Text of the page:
Though everyone loves “Airplane!” and “The Naked Gun” series, not everyone appreciates Nielsen’s gifts. He’s been perennially dismissed as the “dumb guy” in those “dumb movies,” as if his work was almost anthropological in nature. But look at all the skills he possessed. He could deliver the silliest dialogue seriously and the most serious dialogue with a wicked comedic edge. He was an amazing physical comedian. He was believably tough in an onscreen fight. And he gave a double take like nobody else in the business. His was the burly, silvery face of masculinity and stupidity combined or, as some* have labeled Nielsen’s unique onscreen charisma, “masculinipidity.”

Movies like “The Naked Gun” are often deemed less important than more “artistic” films that have things like “plots” and “characters” and “less than three dick jokes.” And I’m not denying there’s a place in this world for “Battleship Potemkin” and “Tokyo Story.” But think about how many times you’ve watched those movies, and then think about how many times you’ve seen Leslie Nielsen’s films. How many times you’ve stumbled across “Airplane!” on television and gotten sucked in all over again. Or how many times you’ve quoted one of his signature lines (“It’s true what they say: Cops and women don’t mix. It’s like eating a spoonful of Drano; sure, it’ll clean you out, but it’ll leave you hollow inside.”). He wasn’t as acclaimed as Brando or Pacino, or as venerated as Hepburn or Olivier. But few in the history of movies gave more people more pleasure than Leslie Nielsen.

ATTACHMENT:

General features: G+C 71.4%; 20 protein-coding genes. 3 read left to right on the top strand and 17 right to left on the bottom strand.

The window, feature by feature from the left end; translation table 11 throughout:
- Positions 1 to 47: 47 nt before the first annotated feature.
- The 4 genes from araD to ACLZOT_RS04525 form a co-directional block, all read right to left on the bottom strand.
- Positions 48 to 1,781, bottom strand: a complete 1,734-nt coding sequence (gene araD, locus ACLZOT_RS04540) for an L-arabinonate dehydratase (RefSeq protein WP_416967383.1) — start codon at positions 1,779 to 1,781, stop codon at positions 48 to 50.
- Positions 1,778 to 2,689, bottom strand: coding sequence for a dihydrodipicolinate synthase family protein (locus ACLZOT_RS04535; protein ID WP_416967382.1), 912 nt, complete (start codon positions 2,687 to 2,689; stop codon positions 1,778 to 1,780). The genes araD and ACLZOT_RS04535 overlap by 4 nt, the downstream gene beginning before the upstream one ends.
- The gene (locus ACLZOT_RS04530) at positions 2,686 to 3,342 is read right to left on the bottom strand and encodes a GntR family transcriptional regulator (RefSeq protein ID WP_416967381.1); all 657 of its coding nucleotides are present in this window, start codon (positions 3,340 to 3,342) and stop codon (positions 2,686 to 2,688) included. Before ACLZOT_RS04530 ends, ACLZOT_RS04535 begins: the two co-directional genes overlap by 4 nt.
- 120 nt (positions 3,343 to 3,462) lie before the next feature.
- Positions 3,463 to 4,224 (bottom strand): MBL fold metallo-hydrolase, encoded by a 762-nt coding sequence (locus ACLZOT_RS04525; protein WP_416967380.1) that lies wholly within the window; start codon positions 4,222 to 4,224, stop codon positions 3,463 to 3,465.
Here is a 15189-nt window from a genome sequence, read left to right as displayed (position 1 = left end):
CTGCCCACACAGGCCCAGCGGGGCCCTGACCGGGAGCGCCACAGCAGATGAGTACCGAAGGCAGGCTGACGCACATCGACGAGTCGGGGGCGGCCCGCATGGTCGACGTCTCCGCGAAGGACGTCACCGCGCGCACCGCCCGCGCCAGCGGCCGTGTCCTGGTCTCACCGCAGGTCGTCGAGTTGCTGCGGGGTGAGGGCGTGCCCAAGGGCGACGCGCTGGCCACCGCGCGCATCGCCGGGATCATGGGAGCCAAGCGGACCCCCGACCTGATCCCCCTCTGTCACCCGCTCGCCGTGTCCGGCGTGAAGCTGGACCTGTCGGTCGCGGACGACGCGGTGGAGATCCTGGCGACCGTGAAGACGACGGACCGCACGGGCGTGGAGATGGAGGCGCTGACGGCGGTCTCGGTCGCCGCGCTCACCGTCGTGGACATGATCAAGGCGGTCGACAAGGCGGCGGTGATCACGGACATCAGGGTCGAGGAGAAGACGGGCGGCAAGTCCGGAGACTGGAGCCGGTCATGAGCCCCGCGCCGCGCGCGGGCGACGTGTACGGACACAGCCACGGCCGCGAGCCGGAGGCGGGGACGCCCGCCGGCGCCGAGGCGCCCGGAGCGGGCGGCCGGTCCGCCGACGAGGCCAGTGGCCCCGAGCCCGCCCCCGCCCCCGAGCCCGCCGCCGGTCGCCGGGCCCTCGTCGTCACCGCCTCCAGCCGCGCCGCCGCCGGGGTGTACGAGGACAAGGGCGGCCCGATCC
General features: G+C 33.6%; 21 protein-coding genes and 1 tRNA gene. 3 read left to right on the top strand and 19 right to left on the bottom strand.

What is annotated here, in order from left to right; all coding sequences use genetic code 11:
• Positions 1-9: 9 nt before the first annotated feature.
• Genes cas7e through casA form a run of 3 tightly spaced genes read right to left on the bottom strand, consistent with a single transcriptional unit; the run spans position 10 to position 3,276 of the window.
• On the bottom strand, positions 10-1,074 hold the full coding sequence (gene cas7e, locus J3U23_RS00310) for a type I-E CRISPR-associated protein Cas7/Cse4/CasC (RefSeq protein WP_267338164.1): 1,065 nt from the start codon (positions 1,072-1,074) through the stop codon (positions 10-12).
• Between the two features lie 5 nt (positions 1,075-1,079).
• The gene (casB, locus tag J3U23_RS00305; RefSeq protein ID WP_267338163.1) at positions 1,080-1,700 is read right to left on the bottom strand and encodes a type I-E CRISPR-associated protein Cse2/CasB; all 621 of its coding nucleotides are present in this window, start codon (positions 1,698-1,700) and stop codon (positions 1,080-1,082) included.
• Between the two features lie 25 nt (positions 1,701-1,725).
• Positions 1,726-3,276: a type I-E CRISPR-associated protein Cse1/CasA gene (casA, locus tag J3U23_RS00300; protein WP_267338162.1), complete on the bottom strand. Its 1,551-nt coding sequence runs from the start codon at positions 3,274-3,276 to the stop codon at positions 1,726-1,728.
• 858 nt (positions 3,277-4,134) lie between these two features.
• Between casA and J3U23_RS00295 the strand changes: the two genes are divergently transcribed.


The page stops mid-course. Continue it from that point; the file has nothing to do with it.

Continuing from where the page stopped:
And now he’s gone. The Guy You Cast The Night Before is officially The Comedian Who Will Never Be Replaced.

*By some, I mean me.

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Bro and Tell

BFFs And Night Court For Sports

Bromance and Comeuppance On Two New Comedy Crib Series

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“Silicon Valley meets Girls meets black male educators with lots of unrealized potential.”

That’s how Carl Foreman Jr. and Anthony Gaskins categorize their new series Frank and Lamar which joins Joe Schiappa’s Sport Court in the latest wave of new series available now on IFC’s Comedy Crib. To better acquaint you with the newbies, we went right to the creators for their candid POVs. And they did not disappoint. Here are snippets of their interviews: